Ovarian cancer (OC) is the second most common type of gynecological malignancy; it has poor survival rates and is frequently (>75%) diagnosed at an advanced stage. Platinum-based chemotherapy, with, e.g., carboplatin, is the standard of care for OC, but toxicity and acquired resistance to therapy have proven challenging. Despite advances in OC diagnosis and treatment, approximately 85% of patients will experience relapse, mainly due to chemoresistance. The latter is attributed to alterations in the cancer cells and is also mediated by tumor microenvironment (TME). Recently, we reported the synthesis of a platinum (IV) prodrug that exhibits equal potency toward platinum-sensitive and resistant OC cell lines. Here, we investigated the effect of TME on platinum sensitivity. Co-culture of OC cells with murine or human mesenchymal stem cells (MS-5 and HS-5, respectively) rendered them resistant to chemotherapeutic agents, including platinum, paclitaxel and colchicine. Platinum resistance was also conferred by co-culture with differentiated murine adipocyte progenitor cells. Exposure of OC cells to chemotherapeutic agents resulted in activation of phospho-ERK1/2. Co-culture with MS-5, which conferred drug resistance, was accompanied by blockage of phospho-ERK1/2 activation. The flavonoids fisetin and quercetin were active in restoring ERK phosphorylation, as well as sensitivity to platinum compounds. Exposure of OC cells to cobimetinib—a MEK1 inhibitor that also inhibits extracellular signal-regulated kinase (ERK) phosphorylation—which resulted in reduced sensitivity to the platinum compound. This suggests that ERK activity is involved in mediating the function of flavonoids in restoring platinum sensitivity to OC co-cultured with cellular components of the TME. Our data show the potential of combining flavonoids with standard therapy to restore drug sensitivity to OC cells and overcome TME-mediated platinum drug resistance.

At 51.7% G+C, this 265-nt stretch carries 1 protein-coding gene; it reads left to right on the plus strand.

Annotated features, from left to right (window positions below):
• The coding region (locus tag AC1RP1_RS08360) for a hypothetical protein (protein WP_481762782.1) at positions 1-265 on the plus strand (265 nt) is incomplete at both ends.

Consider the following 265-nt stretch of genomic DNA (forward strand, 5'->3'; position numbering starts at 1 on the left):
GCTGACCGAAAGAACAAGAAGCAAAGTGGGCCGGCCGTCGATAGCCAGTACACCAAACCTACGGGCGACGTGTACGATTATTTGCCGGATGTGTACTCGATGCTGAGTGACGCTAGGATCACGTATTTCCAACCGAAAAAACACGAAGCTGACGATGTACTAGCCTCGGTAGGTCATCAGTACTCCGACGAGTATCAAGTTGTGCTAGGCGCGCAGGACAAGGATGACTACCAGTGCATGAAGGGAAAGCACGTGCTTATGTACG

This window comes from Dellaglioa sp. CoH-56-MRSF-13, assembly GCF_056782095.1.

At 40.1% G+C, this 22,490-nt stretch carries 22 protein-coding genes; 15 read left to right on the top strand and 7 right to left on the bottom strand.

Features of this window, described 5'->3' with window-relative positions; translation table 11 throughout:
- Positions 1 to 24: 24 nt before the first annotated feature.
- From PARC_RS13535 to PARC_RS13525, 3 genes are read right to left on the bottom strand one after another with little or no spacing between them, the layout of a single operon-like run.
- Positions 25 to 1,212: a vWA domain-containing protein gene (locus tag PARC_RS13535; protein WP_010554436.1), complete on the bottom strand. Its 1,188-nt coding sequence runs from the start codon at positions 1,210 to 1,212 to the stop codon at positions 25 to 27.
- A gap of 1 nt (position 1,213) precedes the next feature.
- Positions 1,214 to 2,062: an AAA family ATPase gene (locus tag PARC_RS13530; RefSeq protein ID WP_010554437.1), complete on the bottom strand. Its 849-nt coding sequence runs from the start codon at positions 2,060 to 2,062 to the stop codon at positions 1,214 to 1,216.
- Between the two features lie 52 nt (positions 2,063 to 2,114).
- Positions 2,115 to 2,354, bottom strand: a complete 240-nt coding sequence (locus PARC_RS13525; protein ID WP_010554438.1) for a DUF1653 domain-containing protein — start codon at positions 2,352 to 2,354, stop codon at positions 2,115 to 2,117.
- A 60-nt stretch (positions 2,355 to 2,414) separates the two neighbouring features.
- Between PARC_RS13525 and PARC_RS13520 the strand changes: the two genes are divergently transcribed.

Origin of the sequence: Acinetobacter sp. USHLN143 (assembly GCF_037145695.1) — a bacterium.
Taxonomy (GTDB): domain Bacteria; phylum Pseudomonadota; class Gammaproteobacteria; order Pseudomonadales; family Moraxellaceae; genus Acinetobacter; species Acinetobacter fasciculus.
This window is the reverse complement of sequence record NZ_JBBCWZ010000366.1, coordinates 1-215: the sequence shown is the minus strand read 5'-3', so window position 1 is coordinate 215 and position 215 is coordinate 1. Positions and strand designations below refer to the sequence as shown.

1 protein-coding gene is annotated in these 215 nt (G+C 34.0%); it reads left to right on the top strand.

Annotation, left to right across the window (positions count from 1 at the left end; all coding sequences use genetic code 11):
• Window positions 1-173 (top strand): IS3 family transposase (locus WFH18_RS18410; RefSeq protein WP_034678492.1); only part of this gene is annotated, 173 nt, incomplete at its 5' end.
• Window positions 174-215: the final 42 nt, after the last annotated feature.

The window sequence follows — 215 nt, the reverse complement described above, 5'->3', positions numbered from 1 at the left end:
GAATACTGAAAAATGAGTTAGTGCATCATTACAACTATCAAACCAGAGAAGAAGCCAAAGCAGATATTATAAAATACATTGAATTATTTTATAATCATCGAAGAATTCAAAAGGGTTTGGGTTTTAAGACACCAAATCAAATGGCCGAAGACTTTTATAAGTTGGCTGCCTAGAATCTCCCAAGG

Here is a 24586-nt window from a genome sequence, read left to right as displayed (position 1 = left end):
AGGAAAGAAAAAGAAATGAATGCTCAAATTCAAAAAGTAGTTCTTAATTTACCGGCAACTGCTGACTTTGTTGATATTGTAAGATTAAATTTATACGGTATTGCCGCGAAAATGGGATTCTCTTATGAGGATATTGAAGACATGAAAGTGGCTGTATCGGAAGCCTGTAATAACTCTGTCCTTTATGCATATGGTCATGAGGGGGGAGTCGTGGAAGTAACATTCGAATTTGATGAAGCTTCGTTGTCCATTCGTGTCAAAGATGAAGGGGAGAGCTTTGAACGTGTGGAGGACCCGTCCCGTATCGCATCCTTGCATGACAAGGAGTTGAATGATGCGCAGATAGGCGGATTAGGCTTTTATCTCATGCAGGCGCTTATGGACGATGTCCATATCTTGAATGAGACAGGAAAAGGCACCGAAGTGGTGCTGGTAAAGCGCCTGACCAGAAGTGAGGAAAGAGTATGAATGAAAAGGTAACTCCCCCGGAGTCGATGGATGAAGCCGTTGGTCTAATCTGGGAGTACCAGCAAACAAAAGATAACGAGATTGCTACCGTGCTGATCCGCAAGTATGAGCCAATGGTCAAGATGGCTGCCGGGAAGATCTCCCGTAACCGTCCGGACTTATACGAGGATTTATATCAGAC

- Ovarian cancer